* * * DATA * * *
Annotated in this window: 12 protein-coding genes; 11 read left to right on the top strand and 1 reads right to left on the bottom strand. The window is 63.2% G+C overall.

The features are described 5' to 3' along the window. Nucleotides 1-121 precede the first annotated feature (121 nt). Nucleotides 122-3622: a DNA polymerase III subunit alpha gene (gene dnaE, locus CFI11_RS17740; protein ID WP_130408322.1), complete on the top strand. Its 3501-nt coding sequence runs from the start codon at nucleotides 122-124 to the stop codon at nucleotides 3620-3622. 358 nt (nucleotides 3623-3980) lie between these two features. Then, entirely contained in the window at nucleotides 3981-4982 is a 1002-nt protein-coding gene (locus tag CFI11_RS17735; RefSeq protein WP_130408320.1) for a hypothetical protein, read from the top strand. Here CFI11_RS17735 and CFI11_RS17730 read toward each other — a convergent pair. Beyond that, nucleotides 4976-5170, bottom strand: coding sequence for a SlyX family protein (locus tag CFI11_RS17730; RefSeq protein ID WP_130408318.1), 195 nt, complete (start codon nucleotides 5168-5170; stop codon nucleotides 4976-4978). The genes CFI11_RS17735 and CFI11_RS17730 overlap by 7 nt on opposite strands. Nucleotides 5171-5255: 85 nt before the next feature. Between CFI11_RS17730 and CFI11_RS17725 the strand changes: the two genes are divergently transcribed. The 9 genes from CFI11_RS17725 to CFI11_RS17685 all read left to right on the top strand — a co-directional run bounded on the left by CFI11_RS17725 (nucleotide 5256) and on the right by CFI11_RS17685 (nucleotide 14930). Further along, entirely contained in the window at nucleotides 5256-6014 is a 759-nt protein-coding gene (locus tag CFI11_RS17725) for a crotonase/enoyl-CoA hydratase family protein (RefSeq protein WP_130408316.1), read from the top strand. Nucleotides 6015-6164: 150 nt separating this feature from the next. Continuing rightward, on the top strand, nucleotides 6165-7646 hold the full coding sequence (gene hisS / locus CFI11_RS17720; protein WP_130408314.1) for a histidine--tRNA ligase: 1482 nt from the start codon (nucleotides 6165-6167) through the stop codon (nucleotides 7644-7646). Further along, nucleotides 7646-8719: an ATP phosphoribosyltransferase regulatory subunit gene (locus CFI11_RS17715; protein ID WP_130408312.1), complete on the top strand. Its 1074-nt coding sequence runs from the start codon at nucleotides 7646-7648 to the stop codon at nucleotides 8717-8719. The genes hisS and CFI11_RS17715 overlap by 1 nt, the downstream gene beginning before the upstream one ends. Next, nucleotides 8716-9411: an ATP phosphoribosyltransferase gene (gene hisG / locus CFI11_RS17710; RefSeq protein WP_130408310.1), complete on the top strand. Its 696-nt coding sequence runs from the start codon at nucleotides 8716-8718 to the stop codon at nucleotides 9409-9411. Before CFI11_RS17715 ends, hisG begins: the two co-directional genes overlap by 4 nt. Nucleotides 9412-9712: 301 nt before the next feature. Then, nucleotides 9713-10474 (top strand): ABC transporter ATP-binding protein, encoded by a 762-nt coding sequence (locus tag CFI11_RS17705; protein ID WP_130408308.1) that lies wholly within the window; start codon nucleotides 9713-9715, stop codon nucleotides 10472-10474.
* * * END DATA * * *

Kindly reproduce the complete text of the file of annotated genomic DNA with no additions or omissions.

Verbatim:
Annotated in this window: 12 protein-coding genes; 11 read left to right on the top strand and 1 reads right to left on the bottom strand. The window is 63.2% G+C overall.

The features are described 5' to 3' along the window. Nucleotides 1-121 precede the first annotated feature (121 nt). Nucleotides 122-3622: a DNA polymerase III subunit alpha gene (gene dnaE, locus CFI11_RS17740; protein ID WP_130408322.1), complete on the top strand. Its 3501-nt coding sequence runs from the start codon at nucleotides 122-124 to the stop codon at nucleotides 3620-3622. 358 nt (nucleotides 3623-3980) lie between these two features. Then, entirely contained in the window at nucleotides 3981-4982 is a 1002-nt protein-coding gene (locus tag CFI11_RS17735; RefSeq protein WP_130408320.1) for a hypothetical protein, read from the top strand. Here CFI11_RS17735 and CFI11_RS17730 read toward each other — a convergent pair. Beyond that, nucleotides 4976-5170, bottom strand: coding sequence for a SlyX family protein (locus tag CFI11_RS17730; RefSeq protein ID WP_130408318.1), 195 nt, complete (start codon nucleotides 5168-5170; stop codon nucleotides 4976-4978). The genes CFI11_RS17735 and CFI11_RS17730 overlap by 7 nt on opposite strands. Nucleotides 5171-5255: 85 nt before the next feature. Between CFI11_RS17730 and CFI11_RS17725 the strand changes: the two genes are divergently transcribed. The 9 genes from CFI11_RS17725 to CFI11_RS17685 all read left to right on the top strand — a co-directional run bounded on the left by CFI11_RS17725 (nucleotide 5256) and on the right by CFI11_RS17685 (nucleotide 14930). Further along, entirely contained in the window at nucleotides 5256-6014 is a 759-nt protein-coding gene (locus tag CFI11_RS17725) for a crotonase/enoyl-CoA hydratase family protein (RefSeq protein WP_130408316.1), read from the top strand. Nucleotides 6015-6164: 150 nt separating this feature from the next. Continuing rightward, on the top strand, nucleotides 6165-7646 hold the full coding sequence (gene hisS / locus CFI11_RS17720; protein WP_130408314.1) for a histidine--tRNA ligase: 1482 nt from the start codon (nucleotides 6165-6167) through the stop codon (nucleotides 7644-7646). Further along, nucleotides 7646-8719: an ATP phosphoribosyltransferase regulatory subunit gene (locus CFI11_RS17715; protein ID WP_130408312.1), complete on the top strand. Its 1074-nt coding sequence runs from the start codon at nucleotides 7646-7648 to the stop codon at nucleotides 8717-8719. The genes hisS and CFI11_RS17715 overlap by 1 nt, the downstream gene beginning before the upstream one ends. Next, nucleotides 8716-9411: an ATP phosphoribosyltransferase gene (gene hisG / locus CFI11_RS17710; RefSeq protein WP_130408310.1), complete on the top strand. Its 696-nt coding sequence runs from the start codon at nucleotides 8716-8718 to the stop codon at nucleotides 9409-9411. Before CFI11_RS17715 ends, hisG begins: the two co-directional genes overlap by 4 nt. Nucleotides 9412-9712: 301 nt before the next feature. Then, nucleotides 9713-10474 (top strand): ABC transporter ATP-binding protein, encoded by a 762-nt coding sequence (locus tag CFI11_RS17705; protein ID WP_130408308.1) that lies wholly within the window; start codon nucleotides 9713-9715, stop codon nucleotides 10472-10474.